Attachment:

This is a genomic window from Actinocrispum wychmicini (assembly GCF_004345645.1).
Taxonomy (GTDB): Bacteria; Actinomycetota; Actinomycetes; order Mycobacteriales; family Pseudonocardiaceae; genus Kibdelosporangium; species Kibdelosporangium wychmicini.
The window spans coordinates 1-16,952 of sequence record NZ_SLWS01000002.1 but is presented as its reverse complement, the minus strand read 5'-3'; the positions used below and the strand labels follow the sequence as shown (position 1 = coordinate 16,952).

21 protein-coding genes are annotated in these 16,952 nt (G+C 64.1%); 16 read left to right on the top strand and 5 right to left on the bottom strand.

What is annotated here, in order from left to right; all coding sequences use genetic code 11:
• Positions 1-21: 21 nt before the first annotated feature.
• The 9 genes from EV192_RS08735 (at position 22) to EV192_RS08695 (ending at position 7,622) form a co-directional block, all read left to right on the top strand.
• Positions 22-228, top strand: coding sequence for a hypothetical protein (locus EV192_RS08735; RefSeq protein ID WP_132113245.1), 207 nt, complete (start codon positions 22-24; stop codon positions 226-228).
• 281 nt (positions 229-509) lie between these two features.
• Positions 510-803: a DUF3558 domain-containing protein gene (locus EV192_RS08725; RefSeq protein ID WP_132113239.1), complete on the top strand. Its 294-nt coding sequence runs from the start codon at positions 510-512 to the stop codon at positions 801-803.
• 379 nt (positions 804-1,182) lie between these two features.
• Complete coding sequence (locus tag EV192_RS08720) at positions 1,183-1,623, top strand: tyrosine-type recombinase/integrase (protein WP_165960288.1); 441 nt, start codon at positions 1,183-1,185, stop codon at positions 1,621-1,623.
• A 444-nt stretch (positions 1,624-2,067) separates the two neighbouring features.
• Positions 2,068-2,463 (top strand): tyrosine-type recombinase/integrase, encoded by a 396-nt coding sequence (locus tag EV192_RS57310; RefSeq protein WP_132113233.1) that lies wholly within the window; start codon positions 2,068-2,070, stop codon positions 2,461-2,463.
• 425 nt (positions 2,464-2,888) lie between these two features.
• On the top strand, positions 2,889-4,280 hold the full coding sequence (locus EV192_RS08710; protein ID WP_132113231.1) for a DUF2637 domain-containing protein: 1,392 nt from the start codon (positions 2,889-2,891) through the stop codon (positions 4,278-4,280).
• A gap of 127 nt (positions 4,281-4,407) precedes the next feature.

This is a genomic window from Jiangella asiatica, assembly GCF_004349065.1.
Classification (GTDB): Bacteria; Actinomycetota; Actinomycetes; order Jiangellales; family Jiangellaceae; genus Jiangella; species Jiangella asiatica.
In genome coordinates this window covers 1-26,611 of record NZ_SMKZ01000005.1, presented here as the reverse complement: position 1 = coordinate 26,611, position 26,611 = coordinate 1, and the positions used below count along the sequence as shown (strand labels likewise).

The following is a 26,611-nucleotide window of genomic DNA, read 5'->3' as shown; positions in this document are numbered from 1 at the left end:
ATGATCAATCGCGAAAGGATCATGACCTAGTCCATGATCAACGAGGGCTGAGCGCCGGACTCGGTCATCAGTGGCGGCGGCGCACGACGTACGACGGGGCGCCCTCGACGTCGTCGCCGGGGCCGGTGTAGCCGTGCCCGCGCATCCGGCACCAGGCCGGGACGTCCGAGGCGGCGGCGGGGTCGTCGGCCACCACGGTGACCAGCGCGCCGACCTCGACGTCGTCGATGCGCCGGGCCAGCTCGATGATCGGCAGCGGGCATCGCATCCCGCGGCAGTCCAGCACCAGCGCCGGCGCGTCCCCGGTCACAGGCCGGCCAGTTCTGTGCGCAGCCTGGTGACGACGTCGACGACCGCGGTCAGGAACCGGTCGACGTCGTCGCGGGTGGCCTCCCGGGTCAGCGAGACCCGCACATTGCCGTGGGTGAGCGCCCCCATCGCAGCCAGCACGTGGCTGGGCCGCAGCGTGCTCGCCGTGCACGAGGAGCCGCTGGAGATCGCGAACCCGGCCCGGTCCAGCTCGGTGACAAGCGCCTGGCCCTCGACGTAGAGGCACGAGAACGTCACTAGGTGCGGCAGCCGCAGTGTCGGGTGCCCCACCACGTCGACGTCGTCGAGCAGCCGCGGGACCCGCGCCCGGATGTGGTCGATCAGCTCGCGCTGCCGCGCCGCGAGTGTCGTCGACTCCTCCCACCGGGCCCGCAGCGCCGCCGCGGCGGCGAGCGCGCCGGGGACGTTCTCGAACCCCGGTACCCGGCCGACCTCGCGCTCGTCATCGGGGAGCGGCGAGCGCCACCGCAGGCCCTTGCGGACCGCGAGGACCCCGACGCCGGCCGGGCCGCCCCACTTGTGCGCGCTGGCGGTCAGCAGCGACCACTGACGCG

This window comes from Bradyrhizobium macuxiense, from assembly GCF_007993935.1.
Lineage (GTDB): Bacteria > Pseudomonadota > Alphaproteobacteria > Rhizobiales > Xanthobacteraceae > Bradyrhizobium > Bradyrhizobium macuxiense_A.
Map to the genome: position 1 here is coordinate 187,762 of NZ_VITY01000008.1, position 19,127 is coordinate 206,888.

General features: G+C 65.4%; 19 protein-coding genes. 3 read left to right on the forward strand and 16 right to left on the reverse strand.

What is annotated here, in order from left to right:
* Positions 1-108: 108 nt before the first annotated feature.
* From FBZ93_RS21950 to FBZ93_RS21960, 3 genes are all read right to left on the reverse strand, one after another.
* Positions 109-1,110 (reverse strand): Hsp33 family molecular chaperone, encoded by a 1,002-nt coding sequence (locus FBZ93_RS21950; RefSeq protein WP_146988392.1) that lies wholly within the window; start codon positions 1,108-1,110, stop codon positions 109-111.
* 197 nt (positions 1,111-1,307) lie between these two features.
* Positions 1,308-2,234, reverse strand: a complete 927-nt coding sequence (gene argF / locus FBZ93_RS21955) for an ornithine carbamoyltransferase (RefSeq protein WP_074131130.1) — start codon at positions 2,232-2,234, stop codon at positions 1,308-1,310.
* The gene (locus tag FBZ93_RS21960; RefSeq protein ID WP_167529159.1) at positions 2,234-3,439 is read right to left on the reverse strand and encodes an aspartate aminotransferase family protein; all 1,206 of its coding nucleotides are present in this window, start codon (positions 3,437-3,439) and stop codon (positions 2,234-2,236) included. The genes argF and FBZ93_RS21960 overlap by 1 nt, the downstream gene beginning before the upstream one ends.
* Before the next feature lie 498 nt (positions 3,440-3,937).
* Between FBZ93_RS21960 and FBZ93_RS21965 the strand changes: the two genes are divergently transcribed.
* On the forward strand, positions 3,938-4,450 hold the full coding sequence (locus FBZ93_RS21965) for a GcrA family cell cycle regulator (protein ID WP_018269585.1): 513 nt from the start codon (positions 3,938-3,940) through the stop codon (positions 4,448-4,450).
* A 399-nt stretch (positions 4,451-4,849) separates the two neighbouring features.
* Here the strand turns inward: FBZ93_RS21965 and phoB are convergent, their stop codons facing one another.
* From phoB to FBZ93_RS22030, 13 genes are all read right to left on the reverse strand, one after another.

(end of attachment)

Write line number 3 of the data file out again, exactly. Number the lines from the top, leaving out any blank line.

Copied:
The window spans coordinates 1-16,952 of sequence record NZ_SLWS01000002.1 but is presented as its reverse complement, the minus strand read 5'-3'; the positions used below and the strand labels follow the sequence as shown (position 1 = coordinate 16,952).